Like Cincinnati, the Cleveland Browns have an athletic front four, and the Pittsburgh Steelers’ can be just as active. It’s not as if any of these division rivals have developed a special formula to stop Jackson, but they get off blocks and run to the ball. The Ravens’ offensive line is effective when they can make quick contact and Baltimore’s running backs get through the hole in a hurry.

But starting halfback J.K. Dobbins and top backup Gus Edwards are both out for the season with knee injuries. With the backs the Ravens have on their roster, they can still win 10 to 12 games, but it’s going to be tough to win in the postseason.

It’s not the Ravens’ fault. They were forced to sign aging players such as Latavius Murray, Devonta Freeman and Le’Veon Bell, who don’t have the speed to be a threat off tackle or the consistent acceleration to pop a big run up the middle. With this running game, Jackson has to be the top threat outside the tackles.

With this offensive line, Jackson has to improvise and make plays in the pocket, which is why he often held onto the ball too long Sunday. Jackson rushed 12 times for 88 yards and completed 15 of 31 passes for 257 yards, but this wasn’t the Jackson we’d all come to expect in 2021.

Jackson never found his phone booth to become Superman. The Bengals, with five sacks, didn’t let him. Neither did the Ravens’ running game.

“We always have to have two guys on him, one inside shoulder [and] one outside shoulder,” said Bengals defensive end Sam Hubbard, who had 2 ½ sacks. “So, you always have to have two people on the ball.”


Harbaugh doesn’t have many options with the running game. The Ravens are caught between the proverbial rock and a hard place. But it’s the defense that has been so puzzling.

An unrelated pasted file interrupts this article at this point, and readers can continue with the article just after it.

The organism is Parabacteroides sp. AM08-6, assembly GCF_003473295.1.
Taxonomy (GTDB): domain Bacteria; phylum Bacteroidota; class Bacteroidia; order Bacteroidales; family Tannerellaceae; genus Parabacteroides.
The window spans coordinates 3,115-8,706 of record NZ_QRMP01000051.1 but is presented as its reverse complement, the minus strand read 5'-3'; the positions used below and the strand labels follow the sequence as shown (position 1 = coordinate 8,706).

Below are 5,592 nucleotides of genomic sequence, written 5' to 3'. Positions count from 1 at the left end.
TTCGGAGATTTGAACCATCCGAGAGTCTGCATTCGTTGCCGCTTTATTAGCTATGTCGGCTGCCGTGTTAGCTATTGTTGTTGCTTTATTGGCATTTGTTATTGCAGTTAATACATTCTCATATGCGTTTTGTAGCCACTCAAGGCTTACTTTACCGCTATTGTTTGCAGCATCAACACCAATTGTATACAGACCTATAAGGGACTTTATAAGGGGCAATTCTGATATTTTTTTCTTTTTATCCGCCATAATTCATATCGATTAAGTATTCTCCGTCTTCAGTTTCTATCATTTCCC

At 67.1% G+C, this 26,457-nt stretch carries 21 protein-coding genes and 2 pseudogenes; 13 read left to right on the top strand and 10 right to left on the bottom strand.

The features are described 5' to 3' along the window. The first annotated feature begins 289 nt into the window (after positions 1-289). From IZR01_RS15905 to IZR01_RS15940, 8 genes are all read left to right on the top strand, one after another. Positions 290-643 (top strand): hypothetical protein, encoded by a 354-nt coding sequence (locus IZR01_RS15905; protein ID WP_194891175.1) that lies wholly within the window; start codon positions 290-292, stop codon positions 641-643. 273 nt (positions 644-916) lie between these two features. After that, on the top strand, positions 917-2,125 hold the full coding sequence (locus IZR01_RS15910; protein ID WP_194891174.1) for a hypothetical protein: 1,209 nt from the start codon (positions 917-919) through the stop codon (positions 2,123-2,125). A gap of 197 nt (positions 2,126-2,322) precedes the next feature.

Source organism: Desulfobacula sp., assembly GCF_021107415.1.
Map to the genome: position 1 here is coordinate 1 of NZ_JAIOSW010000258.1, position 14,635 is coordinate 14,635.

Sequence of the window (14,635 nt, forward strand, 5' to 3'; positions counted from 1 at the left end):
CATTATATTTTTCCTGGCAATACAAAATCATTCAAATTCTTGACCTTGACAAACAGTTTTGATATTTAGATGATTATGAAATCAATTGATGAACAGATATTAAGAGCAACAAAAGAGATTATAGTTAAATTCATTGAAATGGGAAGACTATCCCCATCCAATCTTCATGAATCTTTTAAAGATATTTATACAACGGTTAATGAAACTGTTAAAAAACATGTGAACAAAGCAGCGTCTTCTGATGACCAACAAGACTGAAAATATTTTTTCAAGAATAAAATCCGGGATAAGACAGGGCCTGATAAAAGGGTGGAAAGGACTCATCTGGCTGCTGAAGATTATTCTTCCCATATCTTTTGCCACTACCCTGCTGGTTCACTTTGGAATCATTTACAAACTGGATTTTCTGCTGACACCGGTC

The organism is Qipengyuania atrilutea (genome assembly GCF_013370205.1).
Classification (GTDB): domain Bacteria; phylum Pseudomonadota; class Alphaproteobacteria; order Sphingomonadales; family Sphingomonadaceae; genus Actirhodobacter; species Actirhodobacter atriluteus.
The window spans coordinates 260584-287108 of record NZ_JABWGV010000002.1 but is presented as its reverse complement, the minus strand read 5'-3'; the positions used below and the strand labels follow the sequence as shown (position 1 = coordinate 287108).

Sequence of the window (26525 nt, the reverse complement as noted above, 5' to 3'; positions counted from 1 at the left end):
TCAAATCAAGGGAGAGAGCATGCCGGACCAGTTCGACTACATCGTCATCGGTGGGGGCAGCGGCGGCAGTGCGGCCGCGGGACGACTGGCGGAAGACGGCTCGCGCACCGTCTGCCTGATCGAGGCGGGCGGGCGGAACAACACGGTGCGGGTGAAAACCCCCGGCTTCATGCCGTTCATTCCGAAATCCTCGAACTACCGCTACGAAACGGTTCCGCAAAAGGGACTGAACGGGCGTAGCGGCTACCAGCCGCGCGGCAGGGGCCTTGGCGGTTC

The Ravens allowed 520 yards of total offense as Burrow completed 23 of 38 passes for a career-high 416 yards and three touchdowns and finished with a passer rating of 113.5. He threw touchdown passes of 55, 32 and 82 yards, and the Bengals had touchdowns runs of 21 and 46 yards.

The Ravens again had the tackling blues. They spent a lot of time tackling air or laying on the ground appearing to look for gophers.

“I guess I’ll look at the film and kind of figure it out,” Humphrey said of the poor play. “I think things just didn’t go our way early. So, as ‘Wink’ says, it’s not as bad as it seems; but right now, it seems pretty bad.”

Oh, it was bad. Ugly.

Instead of looking at the video, maybe the Ravens want to burn the film and move on. They’ve already proven they can play at a high level in last week’s rout of the Chargers. After Sunday’s game, Harbaugh tried to find the words to sum up the loss.


He said the NFL is a week-to-week and game-to-game league. Basically, it comes down to which team is hot at the end of the regular season and can carry that momentum into the playoffs.

“There never is any running narrative, it just doesn’t exist,” Harbaugh said.

But we do know that the AFC North race is going to be hard-fought. If Cleveland quarterback Baker Mayfield ever steps up his game, the Browns have as much talent as any team in the league. Pittsburgh quarterback Ben Roethlisberger has seen his best days and his arm will tire before the end of the season, but you can never count out Steelers coach Mike Tomlin.

As for the Ravens, they have issues with their running game. The defense seems to have a personality disorder. One week they play like the 1985 Bears, and the next week they play like the Bad News Bears.

Regardless, the Ravens can’t be as bad as they played Sunday. In fact, they looked like the Chargers last week, who were also headed into their bye week.

The Ravens just waved bye-bye and took a break a week early.